Mayor answers to London
London River Park
Question by Len Duvall
How much has been spent on the London River Park so far?
Answer by Boris Johnson (1st Term)
Len, I think you have asked whether there is any public funding going into the proposal for a river park and the answer is no.
Len Duvall (AM): I think it was associated cost, but no doubt, Mr Mayor, you can supply that later on. Let me just give you two quotes and I will ask you to comment. Lord Stern, the former Chief Economist of the World Bank, says,
The likelihood and consequence of financial failure should be considered carefully. It would appear difficult to reconcile the cost of this project with any plausible five-year revenue stream.
That is Lord Stern,
The financial credibility of the developer to deliver the project is not a matter for the Mayor.
That is the Mayoral spokesperson. Who is right and who is wrong?
Boris Johnson (Mayor of London): I have got to be careful what I say. This isnt a project that we are developing. It is not like the cable car, it is not a TfL project. It is something that if you remember the river park idea won the Mayors Design Award prize - it is a beautiful idea - to make use of the north bank of the river in a way that is currently impossible. Most people cannot have any access at all or very limited access to that stretch of the river. You cannot very easily walk up and down it. The river park would be a substantial or potentially a substantial benefit to London, and everybody liked the design. There is now a decision, a discussion going on obviously between the planning department of the City of London and the proponents of the scheme. In principle I support the scheme, I should make it clear. I think if we could do such a thing it would be an advantage to the City, and that is why I think you need a GLA and you need to have a Mayoralty to push things forward if they are controversial, if they are difficult, if we think that they could be good for the city. There is no financial exposure on our part or on the taxpayers part and it is very, very important to understand. I think Lord Stern, who is obviously a very distinguished economist, as I understand the position, Lord Stern is in fact a resident of that part of the north bank and has reasons for wishing to make his views known, and that is perfectly reasonable.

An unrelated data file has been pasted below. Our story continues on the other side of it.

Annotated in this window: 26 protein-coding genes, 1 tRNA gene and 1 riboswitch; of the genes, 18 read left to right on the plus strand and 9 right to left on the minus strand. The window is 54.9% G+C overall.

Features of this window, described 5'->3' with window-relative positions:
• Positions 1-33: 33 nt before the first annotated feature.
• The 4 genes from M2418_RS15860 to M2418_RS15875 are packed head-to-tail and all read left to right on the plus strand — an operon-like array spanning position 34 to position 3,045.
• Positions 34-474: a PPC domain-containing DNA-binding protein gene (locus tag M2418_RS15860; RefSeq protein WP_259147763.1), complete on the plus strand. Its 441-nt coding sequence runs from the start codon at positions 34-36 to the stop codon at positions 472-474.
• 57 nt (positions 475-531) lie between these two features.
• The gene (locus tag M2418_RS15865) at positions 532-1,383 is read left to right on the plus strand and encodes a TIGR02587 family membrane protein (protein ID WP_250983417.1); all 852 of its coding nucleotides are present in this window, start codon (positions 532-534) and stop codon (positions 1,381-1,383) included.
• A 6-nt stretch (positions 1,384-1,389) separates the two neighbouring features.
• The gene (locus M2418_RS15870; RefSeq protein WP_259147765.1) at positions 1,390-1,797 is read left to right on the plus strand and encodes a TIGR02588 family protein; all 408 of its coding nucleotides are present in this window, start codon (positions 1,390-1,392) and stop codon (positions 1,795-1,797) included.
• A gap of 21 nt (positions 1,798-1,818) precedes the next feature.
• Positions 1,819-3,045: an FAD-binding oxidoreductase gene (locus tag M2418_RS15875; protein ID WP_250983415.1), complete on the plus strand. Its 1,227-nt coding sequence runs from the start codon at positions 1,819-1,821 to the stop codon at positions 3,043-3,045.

Len Duvall (AM):
We have no real idea who these people are or where their money is coming from. It is not the sort of agreement that the Mayor of London should be entering, but Boris would not be dissuaded.
An unnamed GLA official. If it is the case that we are not involved in this project, why are we signed up to a Memorandum of Understanding, and will you make that public?
Boris Johnson (Mayor of London): As I say, I support the idea in principle, but a decision has got to be taken by the planning authorities and I have made it absolutely clear that I am not going to put taxpayers money into the scheme. If it works, if the deal works, if they can develop it in a way that I think is good for London, then that will be a fantastic thing, and I think you have got to be realistic about these things. In tough times - we have discussed already extensively in connection with the cable car - it is our job to leverage in as much private sector investment as we possibly can.
Len Duvall (AM): Is it true that you signed the Memorandum of Understanding within four days of meeting these people without any due diligence of their background or their ability to deliver?